Pixar has an almost unparalleled pedigree of success. I struggle to think of a franchise, brand, or company that equals Pixar when it comes to churning out quality content on a consistent basis.
Am I figuratively gobbling Pixar’s knob right now?
Maybe, but can you blame me?
Year after year, movie after movie, Pixar releases touching stories about the importance of family, getting in touch with your emotions, and the meaning of life, to name a few themes.
So whenever I hear a Pixar movie has come out, I make it a goddamn point to watch it because we all need some heartfelt stories in our lives.
Luca, Pixar’s latest film that released on Disney Plus, surprised me in many ways. While I wouldn’t rank it up there with my all-time favorites (Wall-E, Up, Toy Story 3), it was far better than I expected it to be.
Luca is a young sea monster who spends his days herding fish. His parents warn him about going up to the surface, but Luca’s imagination, curiosity, and chance meeting with a free-spirited fellow of the same age spurs him to seek adventure above the waves.
Luca and this newfound friend, Alberto, spend days on the surface, reveling in the freedom they can experience as humans. The only catch is that if water is splashed on them, they revert to sea monster form, and the people living nearby have a hankering to hunt down monsters.
But Luca and Alberto have big dreams to own a Vespa and travel the world, so they sign up for a contest that could earn them some money to pay their way to freedom. What then follows is a hilarious adventure that drives home what the real meaning of friendship is.
Even more so than the typical Pixar movie, Luca is gorgeous. I would rank it up there with Finding Nemo in just how beautiful the world looks. Plus, Luca daydreams an awful lot, which means these imaginative sequences where he touches the moon or travels the world on a Vespa are wonderfully realized. These images coupled with the stellar soundtrack make the narrative twice as uplifting as it already is on its own.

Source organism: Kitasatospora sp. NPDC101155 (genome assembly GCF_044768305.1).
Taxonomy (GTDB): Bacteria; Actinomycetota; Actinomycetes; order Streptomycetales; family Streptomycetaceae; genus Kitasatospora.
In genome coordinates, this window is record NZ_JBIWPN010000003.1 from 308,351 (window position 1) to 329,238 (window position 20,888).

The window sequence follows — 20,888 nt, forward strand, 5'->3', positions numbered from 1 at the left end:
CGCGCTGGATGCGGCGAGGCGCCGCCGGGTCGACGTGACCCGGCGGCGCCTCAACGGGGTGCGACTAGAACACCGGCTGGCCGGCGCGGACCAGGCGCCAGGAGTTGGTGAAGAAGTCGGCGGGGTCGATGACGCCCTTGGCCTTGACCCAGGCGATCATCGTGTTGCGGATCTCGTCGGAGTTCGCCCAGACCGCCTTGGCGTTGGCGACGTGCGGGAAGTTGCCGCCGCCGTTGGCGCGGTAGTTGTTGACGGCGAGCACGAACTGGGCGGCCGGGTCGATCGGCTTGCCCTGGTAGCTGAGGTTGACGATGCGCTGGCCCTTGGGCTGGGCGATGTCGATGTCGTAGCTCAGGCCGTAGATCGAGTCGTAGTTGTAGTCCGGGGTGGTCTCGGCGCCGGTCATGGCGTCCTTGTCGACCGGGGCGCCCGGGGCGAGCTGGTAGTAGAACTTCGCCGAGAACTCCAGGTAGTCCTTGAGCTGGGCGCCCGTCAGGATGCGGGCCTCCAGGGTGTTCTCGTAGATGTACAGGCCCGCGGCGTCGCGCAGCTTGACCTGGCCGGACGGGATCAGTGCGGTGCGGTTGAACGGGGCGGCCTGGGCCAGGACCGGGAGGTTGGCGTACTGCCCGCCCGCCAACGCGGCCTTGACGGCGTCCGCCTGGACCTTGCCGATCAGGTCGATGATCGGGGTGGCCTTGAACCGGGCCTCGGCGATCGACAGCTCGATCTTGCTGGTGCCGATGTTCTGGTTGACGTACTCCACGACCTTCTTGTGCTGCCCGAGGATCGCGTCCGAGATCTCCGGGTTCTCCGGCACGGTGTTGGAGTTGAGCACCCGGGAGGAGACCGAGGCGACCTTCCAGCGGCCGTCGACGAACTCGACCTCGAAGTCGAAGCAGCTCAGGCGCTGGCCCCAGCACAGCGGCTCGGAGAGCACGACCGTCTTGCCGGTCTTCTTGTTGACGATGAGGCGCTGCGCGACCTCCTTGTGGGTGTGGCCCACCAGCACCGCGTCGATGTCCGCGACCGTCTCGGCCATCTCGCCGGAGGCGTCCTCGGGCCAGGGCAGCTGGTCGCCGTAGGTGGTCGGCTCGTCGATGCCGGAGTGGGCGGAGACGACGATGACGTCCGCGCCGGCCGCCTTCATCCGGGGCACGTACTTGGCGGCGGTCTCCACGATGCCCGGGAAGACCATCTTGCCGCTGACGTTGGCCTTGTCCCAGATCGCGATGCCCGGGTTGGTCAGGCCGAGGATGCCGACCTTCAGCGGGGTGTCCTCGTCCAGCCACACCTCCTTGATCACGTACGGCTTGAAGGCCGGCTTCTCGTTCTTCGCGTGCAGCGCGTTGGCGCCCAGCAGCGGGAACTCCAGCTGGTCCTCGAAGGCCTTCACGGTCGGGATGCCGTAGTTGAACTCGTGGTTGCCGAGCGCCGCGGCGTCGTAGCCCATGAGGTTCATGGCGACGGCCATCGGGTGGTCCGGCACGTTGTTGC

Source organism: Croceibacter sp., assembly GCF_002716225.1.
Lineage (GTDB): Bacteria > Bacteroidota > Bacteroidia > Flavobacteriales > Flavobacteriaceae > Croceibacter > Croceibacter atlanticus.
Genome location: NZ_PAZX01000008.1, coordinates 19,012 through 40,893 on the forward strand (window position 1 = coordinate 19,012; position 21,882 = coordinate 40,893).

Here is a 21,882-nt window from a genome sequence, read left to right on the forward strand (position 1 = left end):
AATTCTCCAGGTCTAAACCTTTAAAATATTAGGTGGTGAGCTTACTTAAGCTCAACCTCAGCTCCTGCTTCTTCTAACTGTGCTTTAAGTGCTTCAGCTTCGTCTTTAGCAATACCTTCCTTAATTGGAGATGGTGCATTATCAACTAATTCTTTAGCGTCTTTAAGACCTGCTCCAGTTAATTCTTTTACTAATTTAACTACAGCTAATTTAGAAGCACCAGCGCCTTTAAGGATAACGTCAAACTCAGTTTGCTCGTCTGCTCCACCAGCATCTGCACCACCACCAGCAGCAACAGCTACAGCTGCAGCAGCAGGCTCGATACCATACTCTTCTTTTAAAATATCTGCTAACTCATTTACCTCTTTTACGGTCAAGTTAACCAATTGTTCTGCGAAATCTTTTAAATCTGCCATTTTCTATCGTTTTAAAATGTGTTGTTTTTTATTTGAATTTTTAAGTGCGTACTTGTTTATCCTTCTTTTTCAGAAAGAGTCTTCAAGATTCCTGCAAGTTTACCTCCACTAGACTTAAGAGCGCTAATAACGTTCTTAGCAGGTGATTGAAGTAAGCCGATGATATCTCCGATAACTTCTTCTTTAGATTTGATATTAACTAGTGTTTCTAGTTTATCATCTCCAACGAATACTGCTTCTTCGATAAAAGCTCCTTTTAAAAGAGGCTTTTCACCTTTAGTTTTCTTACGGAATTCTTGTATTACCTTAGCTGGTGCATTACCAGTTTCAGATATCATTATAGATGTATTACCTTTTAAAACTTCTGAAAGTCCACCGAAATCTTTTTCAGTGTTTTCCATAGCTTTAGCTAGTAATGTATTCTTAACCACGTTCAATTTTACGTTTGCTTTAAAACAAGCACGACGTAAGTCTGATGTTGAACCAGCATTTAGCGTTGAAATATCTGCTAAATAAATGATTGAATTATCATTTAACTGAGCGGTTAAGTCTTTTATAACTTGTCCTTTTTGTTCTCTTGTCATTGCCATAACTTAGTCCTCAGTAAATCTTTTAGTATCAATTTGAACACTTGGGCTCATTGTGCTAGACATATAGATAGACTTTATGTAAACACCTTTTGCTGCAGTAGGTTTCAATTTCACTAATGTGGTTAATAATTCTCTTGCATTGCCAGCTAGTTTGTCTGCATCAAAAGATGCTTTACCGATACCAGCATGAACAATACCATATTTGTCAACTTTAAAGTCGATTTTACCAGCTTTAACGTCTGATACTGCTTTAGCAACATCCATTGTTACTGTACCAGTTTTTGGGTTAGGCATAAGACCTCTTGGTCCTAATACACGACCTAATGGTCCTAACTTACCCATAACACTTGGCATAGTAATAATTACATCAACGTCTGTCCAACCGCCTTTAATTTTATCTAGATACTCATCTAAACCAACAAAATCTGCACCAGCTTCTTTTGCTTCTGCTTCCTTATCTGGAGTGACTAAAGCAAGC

True, the story follows a predictable path, but just because you can guess what will happen next does not mean it isn’t satisfying. I mean, I still teared up regardless when conflict arose (and when it was resolved).
Luca also features plenty of Italian cultural quips that probably went right over my head. I would almost compare it to Coco in how steeped the movie is in culture. But while I could easily comprehend the humor (the true and real and accurate humor) of Miguel’s grandmother ensuring he ate more tamales than his stomach could handle, I think some of Luca’s went over my head.
And while following your dreams is a fairly tired theme narrative-wise, Luca is less about the pursuit of your dream and more about the people around you who see you reach it. Luca hammers home that true friends and family will be the support you need to accomplish anything, even if they get left behind in the process. Acceptance is also a huge part of Luca, from accepting your child’s choices in life to accepting the differences that set us apart.
When I first approached Luca, I thought I was going to get A Bug’s Life level movie, which is by no means bad. But after watching it, I would actually place Luca a step or two above that, closer to Ratatouille, after finishing it.
Side note: None of these comparisons and rankings will make any sense unless you agree with my taste in Pixar movies. I am so sorry.
I rate Luca an endearing-story-about-friendship-and-dreams-that-will-have-you-silencing-your-inner-Bruno-and-have-you-leaping-after-your-own.